Tim McNair is a master of understatement. “Today,” he tells us, “on Beyond the Details, we’re going to do something completely different.” That ‘different’ is detailing a BMW S70/2 V12, removed in its entirety together with the gearbox, exhaust and rear suspension assembly from a McLaren F1.
At the time, the 1992 F1 was as singular and uncompromised as cars got. Although, some may point out that Gordon Murray, the creator of the F1 concept, had brought the world the 380kg Rocket, via the Light Car Company, but that’s another story told in this review of the Rocket…
Murray had initially turned to Honda, given the relationship between the Japanese car maker and McLaren in Formula One, but with Honda set to withdraw from F1 it decided against getting involved. Enter BMW.
At the 1990 German Grand Prix, Murray broached the subject of an engine for a new supercar with Paul Rosche, the head of BMW’s engine development. The two had known one another since the days of working with Brabham. Murray set out the goals, in terms of capacity, configuration (V10 or V12) size, weight and power, and Rosche went to work. In the end, it was reportedly 16 kilos over its target of 250kg, but Murray couldn’t care less when he learned of the power output – 627bhp, well up on the 550bhp yardstick that had been set.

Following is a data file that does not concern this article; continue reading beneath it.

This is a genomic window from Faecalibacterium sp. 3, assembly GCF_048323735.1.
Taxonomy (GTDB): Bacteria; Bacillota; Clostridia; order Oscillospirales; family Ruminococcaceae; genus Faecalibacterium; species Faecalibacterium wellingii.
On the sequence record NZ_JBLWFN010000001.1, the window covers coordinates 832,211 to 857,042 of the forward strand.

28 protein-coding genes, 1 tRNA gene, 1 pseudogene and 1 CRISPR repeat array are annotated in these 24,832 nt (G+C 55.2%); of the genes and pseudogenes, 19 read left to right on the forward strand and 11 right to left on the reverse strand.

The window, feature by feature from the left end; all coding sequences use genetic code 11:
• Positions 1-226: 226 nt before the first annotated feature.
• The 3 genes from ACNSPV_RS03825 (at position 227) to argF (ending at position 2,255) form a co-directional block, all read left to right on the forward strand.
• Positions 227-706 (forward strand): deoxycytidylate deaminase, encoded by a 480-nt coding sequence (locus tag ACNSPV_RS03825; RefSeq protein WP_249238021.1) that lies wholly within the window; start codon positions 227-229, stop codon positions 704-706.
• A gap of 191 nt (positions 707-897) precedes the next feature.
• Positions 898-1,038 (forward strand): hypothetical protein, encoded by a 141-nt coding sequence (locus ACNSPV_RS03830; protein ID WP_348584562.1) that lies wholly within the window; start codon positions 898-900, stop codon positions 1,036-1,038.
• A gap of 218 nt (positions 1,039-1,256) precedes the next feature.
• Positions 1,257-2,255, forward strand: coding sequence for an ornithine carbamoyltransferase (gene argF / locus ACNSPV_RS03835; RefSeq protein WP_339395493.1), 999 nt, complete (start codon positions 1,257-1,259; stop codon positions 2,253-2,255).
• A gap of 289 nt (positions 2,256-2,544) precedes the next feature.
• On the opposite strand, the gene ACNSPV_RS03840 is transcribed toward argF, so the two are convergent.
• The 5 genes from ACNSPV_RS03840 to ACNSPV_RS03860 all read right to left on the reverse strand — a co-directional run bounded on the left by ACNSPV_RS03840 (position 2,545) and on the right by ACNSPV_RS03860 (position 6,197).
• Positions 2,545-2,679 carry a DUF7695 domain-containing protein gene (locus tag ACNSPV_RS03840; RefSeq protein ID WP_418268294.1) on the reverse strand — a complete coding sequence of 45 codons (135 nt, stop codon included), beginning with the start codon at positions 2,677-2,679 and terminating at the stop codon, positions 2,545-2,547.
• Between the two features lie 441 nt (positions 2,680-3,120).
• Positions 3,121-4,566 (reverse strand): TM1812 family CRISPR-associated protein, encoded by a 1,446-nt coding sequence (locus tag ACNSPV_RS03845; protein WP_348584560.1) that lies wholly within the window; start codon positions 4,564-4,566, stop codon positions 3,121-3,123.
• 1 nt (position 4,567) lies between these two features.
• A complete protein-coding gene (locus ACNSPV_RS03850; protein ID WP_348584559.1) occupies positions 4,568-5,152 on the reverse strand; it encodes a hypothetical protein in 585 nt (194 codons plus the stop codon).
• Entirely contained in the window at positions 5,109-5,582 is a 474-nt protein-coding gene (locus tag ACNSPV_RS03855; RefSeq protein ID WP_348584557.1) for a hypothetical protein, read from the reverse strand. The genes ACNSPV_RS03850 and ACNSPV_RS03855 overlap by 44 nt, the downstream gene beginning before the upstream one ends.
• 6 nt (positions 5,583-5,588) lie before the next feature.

When you see it in all its glory, as we do here, it is hard not to be impressed. From the compact dimensions to the carbon-fibre air intake, it exudes the attention to detail of motorsport.
McNair is the lucky individual entrusted with deep-cleaning the engine and associated components. Some areas are no-go zones: for example, the gold-foil lined heat shields are said to be so delicate – ironic, given they can reflect and withstand such high temperatures – that they can’t even be wiped with a microfibre towel.
We love watching McNair go to work. Steam-wanding, degreasing and scrubbing with brushes are all done with the confidence that comes from many years of detailing some of the most exotic cars in the world. As he puts it, “You want to go slowly, work very carefully; it’s not like I can replace this [the component] easily, so I’ve just gotta take my time, be very careful and touch up each piece as I go along.”
As he stresses, if you don’t know what everything does on the engine, and don’t understand its sensitivity, you should not be allowed near it. “You could really mess this up without really trying,” cautions McNair.
From the throttle linkage to the brake hubs, suspension to exhaust pipes, pulley faces to carbon intake, everything comes in for McNair’s attention. Little wonder it takes two whole days for him to tackle the job.
Dry ice blasting a McLaren F1 supercar | Beyond the Details
Washing a car isn’t always the best way to clean it | Beyond the Details – Ep 3
Polishing the Ferrari F40’s Lexan rear window | Beyond the Details – Ep 5